Cyber Weekly Roundup – April 13, 2017

Written April 13th, 2017

Post Tags: cyber weekly roundup

By Andrew Paulette

1.) Securing Driverless Cars From Hackers Is Hard. Ask the Ex-Uber Guy Who Protects Them (April 12, 2017)


Summary: Two years ago, Charlie Miller and Chris Valasek pulled off a demonstration that shook the auto industry, remotely hacking a Jeep Cherokee via its internet connection to paralyze it on a highway. Since then, the two security researchers have been quietly working for Uber, helping the startup secure its experimental self-driving cars against exactly the sort of attack they proved was possible on a traditional one. Now, Miller has moved on, and he’s ready to broadcast a message to the automotive industry: Securing autonomous cars from hackers is a very difficult problem. It’s time to get serious about solving it.

Why it matters: This article serves as a great write up not only for the upcoming challenges in securing self driving cars, but really highlights the importance of securing any device where some form of AI is bolted on to an existing product. As the article suggests, attempting to approach security as an afterthought or use ‘stovepipe’ solutions (implementing an individual fix for  each newly discovered risk that is not integrated into a larger security ecosystem) is not the best approach.  Instead, this new form of technology offers the unique opportunity for industry to design robust security controls from the creation of these products, something which would lead to a more secure design overall for these vehicles.  Only time will tell if automotive makers will take the steps necessary to secure these vehicles before a serious security incident occurs.

2.) How the FBI Took Down Russia’s Spam King—And His Massive Botnet (April 11, 2017)


Summary: One of the world’s most notorious spammers appears to have been tripped up by a basic cybersecurity no-no, according to the FBI: He used the same log-in credentials to both run his criminal enterprise and also log into sites like iTunes.

Why it matters: An interesting read that serves as an overview of how U.S. law enforcement builds cases against international cybercrime. Of note in this article is how a simple failure in Lavashov’s operational security (reusing the same passwords for multiple sites which served as a fingerprint for his activities) gave the  concrete evidence necessary to build a case against Lavashov, which led to his arrest. This case serves as a reminder to cybersecurity professionals working for national governments of the risks of not following best security practices.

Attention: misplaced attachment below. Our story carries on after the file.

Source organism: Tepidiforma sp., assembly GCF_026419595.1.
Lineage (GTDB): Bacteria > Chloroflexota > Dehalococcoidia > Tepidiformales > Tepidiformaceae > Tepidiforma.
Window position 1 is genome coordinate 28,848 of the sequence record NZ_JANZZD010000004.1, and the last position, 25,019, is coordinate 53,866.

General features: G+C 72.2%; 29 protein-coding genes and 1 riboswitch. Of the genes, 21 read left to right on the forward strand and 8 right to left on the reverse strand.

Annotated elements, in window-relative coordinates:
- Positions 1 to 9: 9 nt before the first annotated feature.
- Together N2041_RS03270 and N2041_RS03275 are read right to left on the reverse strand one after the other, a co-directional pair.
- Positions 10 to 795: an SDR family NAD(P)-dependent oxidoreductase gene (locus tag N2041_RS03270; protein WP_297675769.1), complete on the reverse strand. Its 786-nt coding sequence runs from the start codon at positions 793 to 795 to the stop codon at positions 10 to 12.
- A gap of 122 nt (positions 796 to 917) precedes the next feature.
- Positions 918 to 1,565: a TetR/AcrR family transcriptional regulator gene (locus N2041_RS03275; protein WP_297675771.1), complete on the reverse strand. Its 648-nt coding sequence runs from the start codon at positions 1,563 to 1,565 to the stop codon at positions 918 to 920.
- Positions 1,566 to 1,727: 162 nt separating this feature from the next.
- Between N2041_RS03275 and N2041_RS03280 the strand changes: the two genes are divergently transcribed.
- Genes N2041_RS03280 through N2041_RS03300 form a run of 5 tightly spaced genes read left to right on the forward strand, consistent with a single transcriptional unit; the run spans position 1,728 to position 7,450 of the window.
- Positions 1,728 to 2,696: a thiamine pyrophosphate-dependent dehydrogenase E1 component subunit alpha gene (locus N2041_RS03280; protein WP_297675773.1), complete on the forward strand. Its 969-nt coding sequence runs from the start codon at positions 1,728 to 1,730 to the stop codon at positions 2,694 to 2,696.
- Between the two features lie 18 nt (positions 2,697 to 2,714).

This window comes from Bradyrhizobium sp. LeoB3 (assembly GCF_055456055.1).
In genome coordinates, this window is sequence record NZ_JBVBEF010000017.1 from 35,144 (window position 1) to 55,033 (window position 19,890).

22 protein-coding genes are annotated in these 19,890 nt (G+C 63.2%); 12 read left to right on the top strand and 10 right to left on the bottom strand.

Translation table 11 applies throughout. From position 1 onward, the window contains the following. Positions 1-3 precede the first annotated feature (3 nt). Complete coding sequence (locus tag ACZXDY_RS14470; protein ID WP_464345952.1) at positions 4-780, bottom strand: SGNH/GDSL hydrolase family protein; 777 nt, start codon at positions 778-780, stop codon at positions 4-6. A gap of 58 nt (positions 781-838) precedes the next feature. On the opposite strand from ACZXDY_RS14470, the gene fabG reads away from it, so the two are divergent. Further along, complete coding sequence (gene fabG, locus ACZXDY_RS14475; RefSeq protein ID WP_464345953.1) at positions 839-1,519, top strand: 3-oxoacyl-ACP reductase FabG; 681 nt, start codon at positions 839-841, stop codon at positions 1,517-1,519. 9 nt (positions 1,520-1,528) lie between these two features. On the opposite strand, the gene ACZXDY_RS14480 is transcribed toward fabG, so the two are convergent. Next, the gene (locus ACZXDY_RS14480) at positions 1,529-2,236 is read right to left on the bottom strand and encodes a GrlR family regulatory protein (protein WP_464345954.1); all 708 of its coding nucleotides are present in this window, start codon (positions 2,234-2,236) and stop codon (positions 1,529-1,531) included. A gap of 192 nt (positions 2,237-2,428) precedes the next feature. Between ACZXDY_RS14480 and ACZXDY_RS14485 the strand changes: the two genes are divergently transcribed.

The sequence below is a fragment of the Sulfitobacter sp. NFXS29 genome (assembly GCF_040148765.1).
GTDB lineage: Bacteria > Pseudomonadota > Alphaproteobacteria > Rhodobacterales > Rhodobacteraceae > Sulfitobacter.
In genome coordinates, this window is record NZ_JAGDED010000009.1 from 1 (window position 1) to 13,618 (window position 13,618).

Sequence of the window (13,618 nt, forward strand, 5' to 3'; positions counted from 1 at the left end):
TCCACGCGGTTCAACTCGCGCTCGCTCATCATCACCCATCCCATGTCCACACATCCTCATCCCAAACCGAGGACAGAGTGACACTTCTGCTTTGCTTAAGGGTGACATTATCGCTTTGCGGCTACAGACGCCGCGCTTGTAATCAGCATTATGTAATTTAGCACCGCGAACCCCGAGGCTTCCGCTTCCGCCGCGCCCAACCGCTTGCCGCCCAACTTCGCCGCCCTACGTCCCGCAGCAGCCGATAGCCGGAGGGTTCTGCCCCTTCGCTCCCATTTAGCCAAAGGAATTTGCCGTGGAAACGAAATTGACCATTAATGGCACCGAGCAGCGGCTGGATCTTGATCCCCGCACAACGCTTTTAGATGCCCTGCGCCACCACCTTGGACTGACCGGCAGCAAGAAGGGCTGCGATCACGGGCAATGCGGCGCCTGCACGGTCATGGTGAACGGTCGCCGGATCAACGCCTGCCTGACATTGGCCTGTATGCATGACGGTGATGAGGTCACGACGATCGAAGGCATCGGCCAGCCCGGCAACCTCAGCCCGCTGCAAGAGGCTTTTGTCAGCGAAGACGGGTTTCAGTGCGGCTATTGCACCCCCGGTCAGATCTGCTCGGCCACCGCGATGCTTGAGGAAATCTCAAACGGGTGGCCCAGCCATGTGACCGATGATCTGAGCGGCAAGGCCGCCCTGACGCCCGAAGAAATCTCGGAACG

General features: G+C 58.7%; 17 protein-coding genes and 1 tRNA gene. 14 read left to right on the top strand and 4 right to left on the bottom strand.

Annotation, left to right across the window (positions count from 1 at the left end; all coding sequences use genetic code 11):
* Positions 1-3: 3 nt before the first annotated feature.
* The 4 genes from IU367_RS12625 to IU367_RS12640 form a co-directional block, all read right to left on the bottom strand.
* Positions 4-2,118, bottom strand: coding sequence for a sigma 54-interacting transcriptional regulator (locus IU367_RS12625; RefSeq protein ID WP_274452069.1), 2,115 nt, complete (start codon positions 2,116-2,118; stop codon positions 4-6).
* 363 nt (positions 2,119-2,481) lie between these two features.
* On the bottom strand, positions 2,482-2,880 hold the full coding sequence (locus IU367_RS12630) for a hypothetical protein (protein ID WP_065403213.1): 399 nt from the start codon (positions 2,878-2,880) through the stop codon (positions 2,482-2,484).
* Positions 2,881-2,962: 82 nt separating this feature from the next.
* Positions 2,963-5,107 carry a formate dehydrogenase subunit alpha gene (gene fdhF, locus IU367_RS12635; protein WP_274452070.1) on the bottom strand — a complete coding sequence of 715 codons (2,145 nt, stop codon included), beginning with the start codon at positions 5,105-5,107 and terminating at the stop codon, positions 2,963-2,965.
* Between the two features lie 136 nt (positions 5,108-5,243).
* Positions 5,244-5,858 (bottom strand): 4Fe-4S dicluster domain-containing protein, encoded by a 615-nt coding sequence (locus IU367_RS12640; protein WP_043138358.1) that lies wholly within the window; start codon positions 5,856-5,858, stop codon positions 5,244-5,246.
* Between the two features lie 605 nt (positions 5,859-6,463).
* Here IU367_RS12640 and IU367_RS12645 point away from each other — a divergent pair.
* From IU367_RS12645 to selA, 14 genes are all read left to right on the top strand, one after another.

3.) Microsoft Word 0-day used to push dangerous Dridex malware on millions (April 10, 2017)


Summary: Booby-trapped documents exploiting a critical zero-day vulnerability in Microsoft Word have been sent to millions of people around the world in a blitz aimed at installing Dridex, currently one of the most dangerous bank fraud threats on the Internet.

Why it matters: While already patched by Microsoft, this zero-day exploit serves as a  reminder that ultimately, user training is necessary to reduce the risk from any type of phishing attacks. Even once this vulnerability is patched, macro-enabled attacks against users  will continue – instead of relying solely on technical controls built into the OS and other security products, companies need to ensure their users are appropriately trained to question unsolicited attachments sent via email, especially if they contain information that seems to entice the user to open the file.

4.) That Dallas Siren Hack Wasn’t Novel—It Was Just Really Loud (April 10, 2017)


Summary: The sound of Dallas’s 156 emergency sirens blaring in unison unsettled many of the city’s residents. They sounded about 15 times in all, with each signal lasting 90 seconds—all the while, with no tornado in sight. They were instead triggered by unknown hackers, who also managed to poignantly (if unintentionally) raise awareness about the threat of infrastructure insecurity. Emergency systems get hacked all the time. This one just happened to wake people up.

Why it matters: This article serves as a resounding (pun intended) reminder of the risk that network connected ISC/SCADA devices pose. While the nature of this attack is somewhat unique  due to the higher degree of separation from network connectivity, the fact that attempts to hack ISC and SCADA devices are increasing is of great concern.  These attacks can also have additional consequenes – in the case of this siren hack, 911 experienced higher call volumes which potentially could have hampered other emergency service calls.

It’s time for a proper risk assessment to be performed to determine the benefits versus the risks for those infrastructure control systems which are network connected to determine what measures need to be taken to properly mitigate risks, and if even after this mitigation, the risk to the public is worth the benefits that come with network connectivity.